Symposium: Decolonizing the Curatorial del 2: Productions and Re-Productions of Bodies

Decolonization and curatorial spaces investigates how emergent decolonial discourses should impact the curatorship of contemporary visual arts.

The inclusion of contested memories and contemporary colonial narratives in exhibition making procedures forces us to question which memories are included and who is served by the inclusion of those memories. Although these questions underlie a socially engaged curatorial practice, they do not necessarily lead to a rigorous decolonial curatorial process. Using the concepts of decoloniality and decolonial aesthetics is a fairly recent development which is reflected in the existing disjunction between policy and practice. The symposium aims at deconstructing the question why and how to practice decoloniality through the curatorial.
The second part of this symposium series will focus on Production and Re-production of bodies, on the bodily investigation on the relationships among gender, ethnicity, politics, economics, and the sociology of oppression and resistance. How does the internalization of the colonization experience drive the actions of its subjects?
Speakers: Pauliina Fiodoroff, Krista Franklin, Quinsy Gario, Aliocha Imhoff & Kantuta Quiros (Le people qui manque), Ellen Nyman and Luiza Prado.

Listen to podcasts from the symposium here:

Bios and personal statements

Pauliina Feodoroff (b.1977, Oulu. Lives and works in Helsset/Helsinki) is a director of film and theatre and a writer, known for among others, CO2lonialNATION (Giron Sámi Teáhter, 2017) and Non Profit (film, 2007) for which she was awarded the SARV (The Finnish Critics' Association) Critical Incentives Prize in 2007. Her family are originally from the Kola Peninsula, and she grew up in a family of reindeer herding Skolt Sámi. Feodoroff has fought for water and land rights as well as to preserve the reindeer husbandry in the old forests of Nellim in the east of Sápmi/Northern Finland. She has served as elected President of the Sami Council, a period during which Feodoroff visited many remote Sámi communities in Russia where she addressed the issue of mining companies occupying the land. She also participated in a multiannual study of land occupation which resulted in the critically acclaimed publication, Eastern Sámi Atlas (Tero Mustonen and Kaisu Mustonen (eds.), Snowchange Cooperative, 2011).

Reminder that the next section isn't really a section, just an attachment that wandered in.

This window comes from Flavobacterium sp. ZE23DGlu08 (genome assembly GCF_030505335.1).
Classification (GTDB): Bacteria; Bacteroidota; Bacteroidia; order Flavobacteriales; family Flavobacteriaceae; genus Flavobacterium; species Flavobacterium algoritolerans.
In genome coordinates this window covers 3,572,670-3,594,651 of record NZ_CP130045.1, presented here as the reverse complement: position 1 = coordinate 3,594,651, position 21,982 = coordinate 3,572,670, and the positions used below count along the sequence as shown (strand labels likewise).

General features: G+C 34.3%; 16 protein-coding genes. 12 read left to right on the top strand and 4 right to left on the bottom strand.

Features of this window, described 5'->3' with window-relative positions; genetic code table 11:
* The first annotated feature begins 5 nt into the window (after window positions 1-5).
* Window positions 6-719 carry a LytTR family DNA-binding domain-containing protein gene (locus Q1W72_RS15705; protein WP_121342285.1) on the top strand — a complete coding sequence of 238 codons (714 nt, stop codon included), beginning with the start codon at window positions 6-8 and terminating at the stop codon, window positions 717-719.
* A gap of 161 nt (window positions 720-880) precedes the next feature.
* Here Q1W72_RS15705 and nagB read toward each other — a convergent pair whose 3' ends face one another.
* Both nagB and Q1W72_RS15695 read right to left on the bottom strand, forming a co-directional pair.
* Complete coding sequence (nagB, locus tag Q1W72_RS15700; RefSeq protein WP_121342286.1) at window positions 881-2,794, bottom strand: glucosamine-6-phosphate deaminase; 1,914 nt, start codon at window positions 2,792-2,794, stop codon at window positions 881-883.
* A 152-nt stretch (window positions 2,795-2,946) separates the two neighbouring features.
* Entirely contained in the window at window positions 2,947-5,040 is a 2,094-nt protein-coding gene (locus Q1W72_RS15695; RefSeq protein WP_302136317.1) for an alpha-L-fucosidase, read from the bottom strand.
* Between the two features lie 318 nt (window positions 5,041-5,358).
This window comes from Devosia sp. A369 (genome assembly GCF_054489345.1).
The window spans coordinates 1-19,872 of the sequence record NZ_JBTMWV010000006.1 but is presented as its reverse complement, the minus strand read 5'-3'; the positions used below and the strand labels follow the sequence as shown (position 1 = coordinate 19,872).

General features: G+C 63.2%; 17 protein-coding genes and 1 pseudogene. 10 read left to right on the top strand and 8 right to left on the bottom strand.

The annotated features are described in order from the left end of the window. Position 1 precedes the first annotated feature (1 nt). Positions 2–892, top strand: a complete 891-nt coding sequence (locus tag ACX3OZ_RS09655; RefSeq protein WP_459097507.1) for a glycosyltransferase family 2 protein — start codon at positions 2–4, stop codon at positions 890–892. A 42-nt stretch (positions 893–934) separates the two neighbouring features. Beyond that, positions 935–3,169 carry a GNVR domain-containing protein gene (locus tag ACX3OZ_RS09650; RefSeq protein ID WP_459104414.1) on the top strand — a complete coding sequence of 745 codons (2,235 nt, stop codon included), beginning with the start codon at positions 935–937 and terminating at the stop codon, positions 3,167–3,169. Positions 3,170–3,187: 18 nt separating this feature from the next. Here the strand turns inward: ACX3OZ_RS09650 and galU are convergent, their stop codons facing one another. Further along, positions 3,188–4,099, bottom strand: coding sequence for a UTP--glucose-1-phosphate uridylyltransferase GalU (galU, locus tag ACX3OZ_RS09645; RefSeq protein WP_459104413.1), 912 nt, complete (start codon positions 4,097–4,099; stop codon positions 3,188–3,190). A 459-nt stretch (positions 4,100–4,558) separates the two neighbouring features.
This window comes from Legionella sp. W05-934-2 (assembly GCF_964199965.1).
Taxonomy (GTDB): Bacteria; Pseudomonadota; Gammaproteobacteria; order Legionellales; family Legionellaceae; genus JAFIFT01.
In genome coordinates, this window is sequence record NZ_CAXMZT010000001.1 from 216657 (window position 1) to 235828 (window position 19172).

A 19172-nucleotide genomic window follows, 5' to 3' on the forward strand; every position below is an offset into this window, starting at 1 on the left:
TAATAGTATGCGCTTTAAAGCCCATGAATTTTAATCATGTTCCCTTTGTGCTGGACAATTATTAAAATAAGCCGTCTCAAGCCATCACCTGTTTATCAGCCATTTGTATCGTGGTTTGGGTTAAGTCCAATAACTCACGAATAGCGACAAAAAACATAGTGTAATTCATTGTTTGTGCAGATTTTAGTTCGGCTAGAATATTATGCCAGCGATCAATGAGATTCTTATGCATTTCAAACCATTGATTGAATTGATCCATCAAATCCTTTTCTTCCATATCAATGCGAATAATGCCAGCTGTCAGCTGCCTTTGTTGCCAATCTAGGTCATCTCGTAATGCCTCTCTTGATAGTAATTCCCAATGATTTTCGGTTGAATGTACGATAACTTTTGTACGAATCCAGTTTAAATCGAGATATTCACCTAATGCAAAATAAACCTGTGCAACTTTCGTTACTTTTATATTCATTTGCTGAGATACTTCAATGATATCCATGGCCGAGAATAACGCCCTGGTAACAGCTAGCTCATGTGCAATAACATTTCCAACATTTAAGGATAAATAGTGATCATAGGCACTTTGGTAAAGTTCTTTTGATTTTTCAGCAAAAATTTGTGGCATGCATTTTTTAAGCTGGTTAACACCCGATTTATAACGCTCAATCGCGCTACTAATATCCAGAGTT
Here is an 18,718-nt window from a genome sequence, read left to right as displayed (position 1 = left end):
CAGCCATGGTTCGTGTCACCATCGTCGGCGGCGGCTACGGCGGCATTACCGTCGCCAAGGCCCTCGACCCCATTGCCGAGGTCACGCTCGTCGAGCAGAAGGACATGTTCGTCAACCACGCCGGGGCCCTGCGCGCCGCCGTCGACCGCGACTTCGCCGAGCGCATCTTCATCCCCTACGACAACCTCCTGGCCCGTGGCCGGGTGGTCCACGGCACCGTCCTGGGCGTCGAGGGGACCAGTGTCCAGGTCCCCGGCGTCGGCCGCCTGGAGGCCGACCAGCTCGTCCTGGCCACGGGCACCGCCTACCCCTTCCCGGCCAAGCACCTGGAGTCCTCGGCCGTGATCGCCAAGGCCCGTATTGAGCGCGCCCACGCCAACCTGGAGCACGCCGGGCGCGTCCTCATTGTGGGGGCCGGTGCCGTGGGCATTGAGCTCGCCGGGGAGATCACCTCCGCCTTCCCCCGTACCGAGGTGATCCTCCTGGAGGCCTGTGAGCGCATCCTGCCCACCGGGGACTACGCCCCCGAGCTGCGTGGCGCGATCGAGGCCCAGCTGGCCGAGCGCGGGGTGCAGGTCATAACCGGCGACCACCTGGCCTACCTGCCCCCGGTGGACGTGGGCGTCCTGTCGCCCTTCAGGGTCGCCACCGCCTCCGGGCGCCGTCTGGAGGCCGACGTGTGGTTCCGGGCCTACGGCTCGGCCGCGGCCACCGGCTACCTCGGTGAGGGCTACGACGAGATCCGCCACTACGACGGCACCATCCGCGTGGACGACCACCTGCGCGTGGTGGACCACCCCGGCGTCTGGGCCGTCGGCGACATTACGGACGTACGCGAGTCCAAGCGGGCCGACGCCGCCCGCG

Krista Franklin is an interdisciplinary artist whose work appears in POETRY, Black Camera, Copper Nickel, Callaloo, Vinyl, BOMB magazine, Encyclopedia, Vol. F-K and L-Z, and several anthologies. She is the author of Under the Knife (Candor Arts, 2018) and Study of Love & Black Body (Willow Books, 2012). Franklin is a frequent contributor to the projects of fellow artists, including performances, prints, and voiceovers for the projects of Cauleen Smith, and the text for Ayanah Moor's "Untitled (OFFERINGS)." Her art has widely exhibited at Poetry Foundation, Konsthall C, Rootwork Gallery, Museum of Contemporary Photography, The Studio Museum in Harlem, Chicago Cultural Center, National Museum of Mexican Art, and on the set of 20th  Century Fox's Empire (Season Two and Three). Krista Franklin is also one of the main characters from Les Impatients by Aliocha Imhoff & Kantuta Quiros. She holds an MFA in Interdisciplinary Arts – Book & Paper from Columbia College Chicago, and teaches Writing at the School of the Art Institute of Chicago.
"My work emerges at the intersection of poetics, popular culture, and the dynamic histories of the African Diaspora. The Fantastic, the surreal, mythmaking, black portraiture, and the collective conscious are conceptual preoccupations of my work. The forms take shape in collage, hand papermaking, installation, poetry, letterpress, altered bookmaking and performance. I appropriate image and text as a political gesture that chisels away at the narratives historically inscribed on women and people of color, and forges imaginative spaces for radical possibilities and visions. Black ritual, the metaphysical and the black nostalgic are core concerns in my art practice. I orchestrate the collision of past, present and future, and mine historical and fictional memory for artistic content. Artist books inspired by the novels of science fiction author Octavia E. Butler, altered books in aquariums, and handmade paper formed with mixed media are a few examples of my artistic output. I drag racialized and gendered past(s) into my work in order to reframe and realign the dynamic psychological and physical experiences of the African Diaspora in the 21st Century. The collective and collaborative are also central to my work. I cultivate artistic community with fellow artists, writers and scholars. This materializes in a diversity of projects from sonic/music collaborations to book and exhibition making, and salons that are committed to the development of ideas and concepts. It is a vital practice for me, and a continuous undercurrent that fosters the advancement of creative liberation, reflection, scholarship and artistic communion."